Bloom in the park – 2016
Pat Lalor featured on RTE’s Ear To The Ground on his organic farm in Ballard, Co. Westmeath
Kilbeggan Organic Porridge Oats has been awarded a Great Taste Award 2013. These awards attracted over 9,500 entries from Ireland and the UK and were blind-judged by a panel of food experts. We are delighted to add this prestigious international award to our collection of Irish awards received over the last two years.
Agri Business – Going Global
In 2011 Pat Lalor set about producing, packaging and marketing his own consumer ready organic porridge. Two years on , his product is sold not only across Ireland, but also in markets as far away as New York, Singapore, Thailand and the Middle East…
Kilbeggan Organic Porridge is now available in New York, Napa Valley, Kansas, North Carolina and Washington DC. Dean & Deluca are stockists of gourmet and specialty foods and have 14 retail shops and cafes throughout the U.S.
However, due to the unprecedented demand for our product, it will not be possible for us to supply all the outlets which were being supplied last year. Unfortunately the supply will always be limited because in order to maintain the integrity of our product, we will only use organic oats grown on our own farm, Ballard Organic Farm. Therefore, our production will always be limited by the size of our farm which is currently running at full capacity for oat production.
We really regret that many of our valued customers will be disappointed at not being able to buy Kilbeggan Organic Porridge Oats and we would like to acknowledge your support in the past which has been instrumental in no small way in helping our brand to become so well established in a very short time.
The Lalor Family
Ballard Farm, Kilbeggan, Co Westmeath
Pat Lalor’s decision, in 1999, to move from conventional to organic farming was a pragmatic one – “to try and make some more money,” he admits. “But I suppose since then I’ve come to enjoy the organic way of farming. When I was a conventional farmer, I was a scientific farmer. Now, I’m a biological farmer. My job is to nurture the soil, look after it, get it into the best possible state of health, so it will grow crops that are disease free.” The crucial difference is that, with conventional farming, if you encounter problems there is always a quick fix, a prescription. With organic farming, the plan is to avoid having problems, because there are no quick fixes.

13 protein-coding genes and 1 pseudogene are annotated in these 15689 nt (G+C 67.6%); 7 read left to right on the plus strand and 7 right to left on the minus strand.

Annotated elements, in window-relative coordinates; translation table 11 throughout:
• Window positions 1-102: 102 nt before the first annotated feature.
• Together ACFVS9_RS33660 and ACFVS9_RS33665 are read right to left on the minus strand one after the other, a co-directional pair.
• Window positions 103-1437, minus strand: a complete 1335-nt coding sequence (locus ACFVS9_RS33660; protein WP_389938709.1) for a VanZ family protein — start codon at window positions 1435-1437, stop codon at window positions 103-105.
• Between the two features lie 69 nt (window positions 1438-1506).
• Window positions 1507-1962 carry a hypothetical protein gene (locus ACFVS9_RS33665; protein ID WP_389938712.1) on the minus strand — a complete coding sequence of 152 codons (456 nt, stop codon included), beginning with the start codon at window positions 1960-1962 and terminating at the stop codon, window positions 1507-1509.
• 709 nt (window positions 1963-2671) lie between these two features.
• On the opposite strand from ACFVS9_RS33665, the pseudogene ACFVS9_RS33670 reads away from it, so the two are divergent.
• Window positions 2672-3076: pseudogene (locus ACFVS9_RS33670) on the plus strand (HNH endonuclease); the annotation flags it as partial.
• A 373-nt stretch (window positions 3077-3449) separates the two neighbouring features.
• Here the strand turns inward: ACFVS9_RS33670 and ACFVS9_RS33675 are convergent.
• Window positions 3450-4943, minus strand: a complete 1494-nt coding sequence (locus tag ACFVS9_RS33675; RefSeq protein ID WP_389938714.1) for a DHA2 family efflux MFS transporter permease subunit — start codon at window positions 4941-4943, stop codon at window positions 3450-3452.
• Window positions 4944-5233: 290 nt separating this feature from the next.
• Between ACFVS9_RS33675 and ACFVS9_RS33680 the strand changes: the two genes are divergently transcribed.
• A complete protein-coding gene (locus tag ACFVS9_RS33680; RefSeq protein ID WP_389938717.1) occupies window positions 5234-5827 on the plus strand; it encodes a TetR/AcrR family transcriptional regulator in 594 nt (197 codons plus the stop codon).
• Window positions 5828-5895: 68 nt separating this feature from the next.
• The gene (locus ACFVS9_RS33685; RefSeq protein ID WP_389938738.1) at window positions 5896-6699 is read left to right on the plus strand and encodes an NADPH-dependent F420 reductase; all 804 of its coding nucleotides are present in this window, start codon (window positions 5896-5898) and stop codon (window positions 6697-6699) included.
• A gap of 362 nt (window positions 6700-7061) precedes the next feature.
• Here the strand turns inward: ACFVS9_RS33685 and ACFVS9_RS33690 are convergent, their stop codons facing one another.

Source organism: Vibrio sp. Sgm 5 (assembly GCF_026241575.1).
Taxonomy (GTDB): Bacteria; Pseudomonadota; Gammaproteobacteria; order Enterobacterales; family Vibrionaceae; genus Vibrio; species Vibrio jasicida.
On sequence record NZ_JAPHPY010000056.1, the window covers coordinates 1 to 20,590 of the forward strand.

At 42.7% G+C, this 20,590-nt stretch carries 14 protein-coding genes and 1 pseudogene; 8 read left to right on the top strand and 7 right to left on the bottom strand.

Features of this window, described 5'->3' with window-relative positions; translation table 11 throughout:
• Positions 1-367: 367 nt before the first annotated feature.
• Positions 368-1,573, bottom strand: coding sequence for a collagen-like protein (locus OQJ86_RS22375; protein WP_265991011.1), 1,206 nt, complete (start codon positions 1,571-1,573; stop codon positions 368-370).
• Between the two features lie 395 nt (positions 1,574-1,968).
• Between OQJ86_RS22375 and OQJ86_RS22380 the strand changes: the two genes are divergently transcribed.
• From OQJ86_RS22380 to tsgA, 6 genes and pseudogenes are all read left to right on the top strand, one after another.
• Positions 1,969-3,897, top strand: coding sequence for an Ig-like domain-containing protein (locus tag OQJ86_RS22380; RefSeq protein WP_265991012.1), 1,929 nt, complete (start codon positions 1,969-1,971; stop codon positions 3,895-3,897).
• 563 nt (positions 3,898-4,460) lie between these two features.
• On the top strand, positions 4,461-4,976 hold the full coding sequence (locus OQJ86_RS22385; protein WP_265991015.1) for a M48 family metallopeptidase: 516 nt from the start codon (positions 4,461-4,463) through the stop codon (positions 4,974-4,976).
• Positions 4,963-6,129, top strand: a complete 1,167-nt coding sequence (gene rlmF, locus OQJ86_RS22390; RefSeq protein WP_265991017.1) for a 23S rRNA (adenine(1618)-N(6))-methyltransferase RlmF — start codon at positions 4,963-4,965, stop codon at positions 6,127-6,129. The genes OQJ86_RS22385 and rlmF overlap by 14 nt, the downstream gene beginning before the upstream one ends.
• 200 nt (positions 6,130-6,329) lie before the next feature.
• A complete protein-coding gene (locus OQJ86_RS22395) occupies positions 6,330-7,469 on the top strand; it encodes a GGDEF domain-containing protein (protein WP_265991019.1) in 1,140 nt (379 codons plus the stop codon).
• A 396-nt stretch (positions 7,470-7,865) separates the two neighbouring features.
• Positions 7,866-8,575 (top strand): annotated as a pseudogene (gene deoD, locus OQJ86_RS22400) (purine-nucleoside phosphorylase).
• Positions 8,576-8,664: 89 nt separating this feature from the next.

So what most appeals to him about the farming lifestyle? “On a wet day, nothing appeals to me,” he says, then admits, “I like being my own boss, I like to make up my mind as I go along at my own pace. I could not be governed by a clock.” The downside, of course, is the unpredictability. “It’s very difficult to plan anything ahead; when the weather changes, your plans have to change. If you’re a very rigid person who likes all their ducks in a row, you’d go mad. It’s not for everybody,” he says. These days, Pat produces his own porridge, that breakfast staple Kilbeggan Organic oats. “That’s a very good development,” he says. “There’s more to life than making money, there’s job satisfaction as well, and there’s more of that now than there has ever been.”
A short video, produced by Teagasc, highlighting the success of six organic farmers in Ireland. Pat explains the rotation of crops on an organic farm and the importance of the soil.